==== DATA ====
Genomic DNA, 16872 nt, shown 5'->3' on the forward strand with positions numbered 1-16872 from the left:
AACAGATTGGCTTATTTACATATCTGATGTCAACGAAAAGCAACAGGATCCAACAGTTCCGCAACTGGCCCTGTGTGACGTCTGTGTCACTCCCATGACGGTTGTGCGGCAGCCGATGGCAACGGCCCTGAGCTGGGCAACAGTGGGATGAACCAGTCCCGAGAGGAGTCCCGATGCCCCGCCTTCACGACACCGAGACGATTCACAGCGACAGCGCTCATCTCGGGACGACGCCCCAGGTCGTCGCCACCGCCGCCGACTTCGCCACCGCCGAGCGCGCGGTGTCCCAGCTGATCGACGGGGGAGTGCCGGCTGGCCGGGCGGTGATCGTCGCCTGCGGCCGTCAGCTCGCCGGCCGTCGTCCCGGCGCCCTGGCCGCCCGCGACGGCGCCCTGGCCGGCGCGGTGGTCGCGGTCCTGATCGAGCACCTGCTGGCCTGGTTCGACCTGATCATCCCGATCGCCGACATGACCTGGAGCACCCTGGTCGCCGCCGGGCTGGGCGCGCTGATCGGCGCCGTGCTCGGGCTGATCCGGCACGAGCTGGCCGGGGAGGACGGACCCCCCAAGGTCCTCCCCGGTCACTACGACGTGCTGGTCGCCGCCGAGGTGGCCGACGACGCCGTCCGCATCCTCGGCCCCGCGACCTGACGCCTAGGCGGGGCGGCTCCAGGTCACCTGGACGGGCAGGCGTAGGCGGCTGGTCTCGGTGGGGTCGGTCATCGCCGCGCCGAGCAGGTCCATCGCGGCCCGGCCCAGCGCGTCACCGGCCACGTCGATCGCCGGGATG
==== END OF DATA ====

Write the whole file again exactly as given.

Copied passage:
Genomic DNA, 16872 nt, shown 5'->3' on the forward strand with positions numbered 1-16872 from the left:
AACAGATTGGCTTATTTACATATCTGATGTCAACGAAAAGCAACAGGATCCAACAGTTCCGCAACTGGCCCTGTGTGACGTCTGTGTCACTCCCATGACGGTTGTGCGGCAGCCGATGGCAACGGCCCTGAGCTGGGCAACAGTGGGATGAACCAGTCCCGAGAGGAGTCCCGATGCCCCGCCTTCACGACACCGAGACGATTCACAGCGACAGCGCTCATCTCGGGACGACGCCCCAGGTCGTCGCCACCGCCGCCGACTTCGCCACCGCCGAGCGCGCGGTGTCCCAGCTGATCGACGGGGGAGTGCCGGCTGGCCGGGCGGTGATCGTCGCCTGCGGCCGTCAGCTCGCCGGCCGTCGTCCCGGCGCCCTGGCCGCCCGCGACGGCGCCCTGGCCGGCGCGGTGGTCGCGGTCCTGATCGAGCACCTGCTGGCCTGGTTCGACCTGATCATCCCGATCGCCGACATGACCTGGAGCACCCTGGTCGCCGCCGGGCTGGGCGCGCTGATCGGCGCCGTGCTCGGGCTGATCCGGCACGAGCTGGCCGGGGAGGACGGACCCCCCAAGGTCCTCCCCGGTCACTACGACGTGCTGGTCGCCGCCGAGGTGGCCGACGACGCCGTCCGCATCCTCGGCCCCGCGACCTGACGCCTAGGCGGGGCGGCTCCAGGTCACCTGGACGGGCAGGCGTAGGCGGCTGGTCTCGGTGGGGTCGGTCATCGCCGCGCCGAGCAGGTCCATCGCGGCCCGGCCCAGCGCGTCACCGGCCACGTCGATCGCCGGGATG